Among the wide-ranging health impacts of the pandemic, it’s important to focus on the implications for eye health, according to Lyn Brodie, CEO of Optometry Australia.
The introduction of Medicare rebates for tele-optometry is vital at a time when many people are missing out on necessary care, and tele-optometry will continue to be needed beyond the easing of pandemic restrictions, she says.
Lyn Brodie writes:
20/20 vision is the well-known term used to express normal vision, the clarity or sharpness of vision measured at a distance of 20 feet. The year 2020 was therefore, to be a very special gift to the eye health sector in providing an opportunity to raise community awareness around the subject of eye health.
Ophthalmologist Dr James Muecke was named Australian of the Year to really spearhead the conversation, and Optometry Australia seized the significant opportunity to unite the sector behind the theme ‘2020: The year of good vision for life’.
The Federal Government also saw the value, providing funding to support community awareness eye health initiatives.
Sadly, instead of this hoped-for focus, we are likely to see a decline in eye health improvements for Australians.
The impact of COVID-19 on the health and wellbeing of the population, beyond the direct effect on those who contracted the virus, will take time to really understand, although there are already environmental factors that we know will undoubtedly have already set Australians on the path to poorer eye health.
At the height of the COVID-19 pandemic in April, more than 90 percent of optometry practices closed or scaled back their hours of operation in response to the Australia-wide lockdown.
The data comes from an extensive survey conducted by Optometry Australia, the peak professional body representing almost 85 percent of all Australian-based optometrists.
In August, another poll of optometrists revealed an estimated 50 percent of optometrists were still working fewer hours than they were pre-COVID-19.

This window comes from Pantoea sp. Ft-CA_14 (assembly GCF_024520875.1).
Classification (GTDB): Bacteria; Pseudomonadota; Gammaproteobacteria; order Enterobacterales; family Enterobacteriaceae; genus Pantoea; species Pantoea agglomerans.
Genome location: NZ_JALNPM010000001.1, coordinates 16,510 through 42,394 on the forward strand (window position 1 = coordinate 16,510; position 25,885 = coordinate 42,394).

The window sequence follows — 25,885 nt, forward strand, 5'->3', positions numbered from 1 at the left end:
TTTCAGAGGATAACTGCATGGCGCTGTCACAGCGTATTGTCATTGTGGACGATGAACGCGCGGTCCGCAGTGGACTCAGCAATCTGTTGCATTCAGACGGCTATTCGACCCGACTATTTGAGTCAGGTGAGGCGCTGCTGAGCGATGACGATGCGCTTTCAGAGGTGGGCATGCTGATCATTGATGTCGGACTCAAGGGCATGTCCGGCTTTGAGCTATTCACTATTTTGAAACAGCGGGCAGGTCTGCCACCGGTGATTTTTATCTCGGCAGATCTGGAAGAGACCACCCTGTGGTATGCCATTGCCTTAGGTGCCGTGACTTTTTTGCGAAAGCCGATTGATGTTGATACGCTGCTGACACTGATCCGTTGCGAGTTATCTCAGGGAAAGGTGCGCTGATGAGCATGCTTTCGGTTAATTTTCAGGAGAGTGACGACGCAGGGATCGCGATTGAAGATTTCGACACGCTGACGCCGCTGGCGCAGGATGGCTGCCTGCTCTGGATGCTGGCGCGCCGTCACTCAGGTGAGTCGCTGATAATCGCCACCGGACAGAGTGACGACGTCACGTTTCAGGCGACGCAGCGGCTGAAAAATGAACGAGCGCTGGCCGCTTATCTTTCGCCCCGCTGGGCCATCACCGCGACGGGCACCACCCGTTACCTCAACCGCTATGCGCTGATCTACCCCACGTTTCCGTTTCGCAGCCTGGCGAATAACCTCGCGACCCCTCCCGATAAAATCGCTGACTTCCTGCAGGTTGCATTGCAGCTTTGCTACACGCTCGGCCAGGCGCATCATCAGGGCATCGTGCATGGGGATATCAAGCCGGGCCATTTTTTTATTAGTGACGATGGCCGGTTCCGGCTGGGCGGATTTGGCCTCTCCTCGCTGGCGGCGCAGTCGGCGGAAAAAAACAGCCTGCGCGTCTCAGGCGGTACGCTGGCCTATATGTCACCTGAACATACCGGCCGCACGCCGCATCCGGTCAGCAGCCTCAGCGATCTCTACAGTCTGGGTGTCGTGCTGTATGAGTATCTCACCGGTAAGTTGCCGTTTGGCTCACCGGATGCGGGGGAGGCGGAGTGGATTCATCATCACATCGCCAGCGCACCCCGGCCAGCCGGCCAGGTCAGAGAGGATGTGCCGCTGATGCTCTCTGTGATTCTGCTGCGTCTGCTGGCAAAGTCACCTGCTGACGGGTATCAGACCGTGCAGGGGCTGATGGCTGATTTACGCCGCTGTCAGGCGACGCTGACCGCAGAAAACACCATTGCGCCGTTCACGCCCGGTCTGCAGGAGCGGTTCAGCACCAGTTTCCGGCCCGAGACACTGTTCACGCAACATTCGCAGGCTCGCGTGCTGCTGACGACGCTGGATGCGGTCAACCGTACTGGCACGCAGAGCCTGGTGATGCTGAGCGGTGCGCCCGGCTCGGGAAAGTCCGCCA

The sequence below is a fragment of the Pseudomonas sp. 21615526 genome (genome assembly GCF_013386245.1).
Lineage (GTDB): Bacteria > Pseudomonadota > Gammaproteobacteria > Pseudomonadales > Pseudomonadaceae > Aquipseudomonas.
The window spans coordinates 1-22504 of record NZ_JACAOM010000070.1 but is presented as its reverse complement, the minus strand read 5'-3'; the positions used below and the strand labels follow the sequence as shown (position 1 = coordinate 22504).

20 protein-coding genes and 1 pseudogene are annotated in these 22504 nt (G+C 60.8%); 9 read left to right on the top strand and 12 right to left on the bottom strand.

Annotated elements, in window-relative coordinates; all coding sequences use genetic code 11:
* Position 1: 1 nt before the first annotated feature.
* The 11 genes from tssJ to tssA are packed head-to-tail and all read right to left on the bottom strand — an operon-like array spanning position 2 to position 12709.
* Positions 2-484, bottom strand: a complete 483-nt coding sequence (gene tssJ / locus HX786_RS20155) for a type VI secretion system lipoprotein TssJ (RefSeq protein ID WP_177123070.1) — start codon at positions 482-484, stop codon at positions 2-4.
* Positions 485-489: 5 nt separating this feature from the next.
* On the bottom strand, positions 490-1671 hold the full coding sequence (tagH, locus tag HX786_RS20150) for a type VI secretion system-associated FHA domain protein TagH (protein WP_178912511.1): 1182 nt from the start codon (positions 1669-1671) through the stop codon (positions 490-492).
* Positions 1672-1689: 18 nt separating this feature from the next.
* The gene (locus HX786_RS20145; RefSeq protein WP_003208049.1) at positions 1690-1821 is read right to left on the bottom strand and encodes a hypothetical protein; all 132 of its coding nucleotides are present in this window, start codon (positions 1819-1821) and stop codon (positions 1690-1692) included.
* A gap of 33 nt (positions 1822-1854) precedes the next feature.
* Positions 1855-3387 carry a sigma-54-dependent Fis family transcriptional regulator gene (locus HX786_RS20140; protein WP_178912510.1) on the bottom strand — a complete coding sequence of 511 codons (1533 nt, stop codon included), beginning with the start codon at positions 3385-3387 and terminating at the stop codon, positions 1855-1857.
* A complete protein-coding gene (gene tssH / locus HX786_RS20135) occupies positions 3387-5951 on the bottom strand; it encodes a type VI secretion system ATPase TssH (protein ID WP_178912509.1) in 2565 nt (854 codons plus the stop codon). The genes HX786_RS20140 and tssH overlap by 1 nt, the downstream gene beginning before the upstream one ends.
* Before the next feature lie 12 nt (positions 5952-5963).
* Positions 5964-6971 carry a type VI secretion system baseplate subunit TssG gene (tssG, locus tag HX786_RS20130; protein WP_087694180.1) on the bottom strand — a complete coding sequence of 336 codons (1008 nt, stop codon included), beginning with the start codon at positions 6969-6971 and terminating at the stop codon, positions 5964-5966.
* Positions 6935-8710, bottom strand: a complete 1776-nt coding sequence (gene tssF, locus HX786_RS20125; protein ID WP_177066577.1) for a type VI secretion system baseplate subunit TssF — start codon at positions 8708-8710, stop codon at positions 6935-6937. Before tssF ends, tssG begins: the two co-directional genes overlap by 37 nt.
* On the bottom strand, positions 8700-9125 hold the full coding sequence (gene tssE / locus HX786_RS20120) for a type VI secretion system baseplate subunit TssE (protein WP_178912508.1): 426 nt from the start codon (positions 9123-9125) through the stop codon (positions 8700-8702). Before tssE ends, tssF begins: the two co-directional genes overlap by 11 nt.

It will be critically important that optometrists return to optimal working capacity as quickly as possible to support community eye health needs. There are potentially many hurdles to be overcome before that is achieved.
Government support matters
In April 2020, 79 percent of employees were on Job Keeper and 11 percent of respondents were on Job Seeker, according to the major survey. These figures highlight the exceptionally high reliance on COVID-specific Government funding that continues to keep the profession afloat.
Recent indications are that practices are currently dealing with patient backlog so returning to more ‘normal’ turnover. Yet there is real concern that this level of activity will not be sustained as the economic reality of COVID is entrenched.
Although this speaks to the personal economic conditions of practitioners, it will compromise the professions’ capacity to provide eye health care to the community.
Stage 4 restrictions in Melbourne and Stage 3 restrictions in regional Victoria, along with mask requirements in Sydney, have once again meant that many patients will postpone eye health care.
There is real concern that care that could be postponed for a few months during the first wave should not be postponed any longer.
Optometrists are still able to provide essential care during Stage 4, but it is often the vulnerable patient groups who will be reluctant to venture out even knowing that care should not be delayed.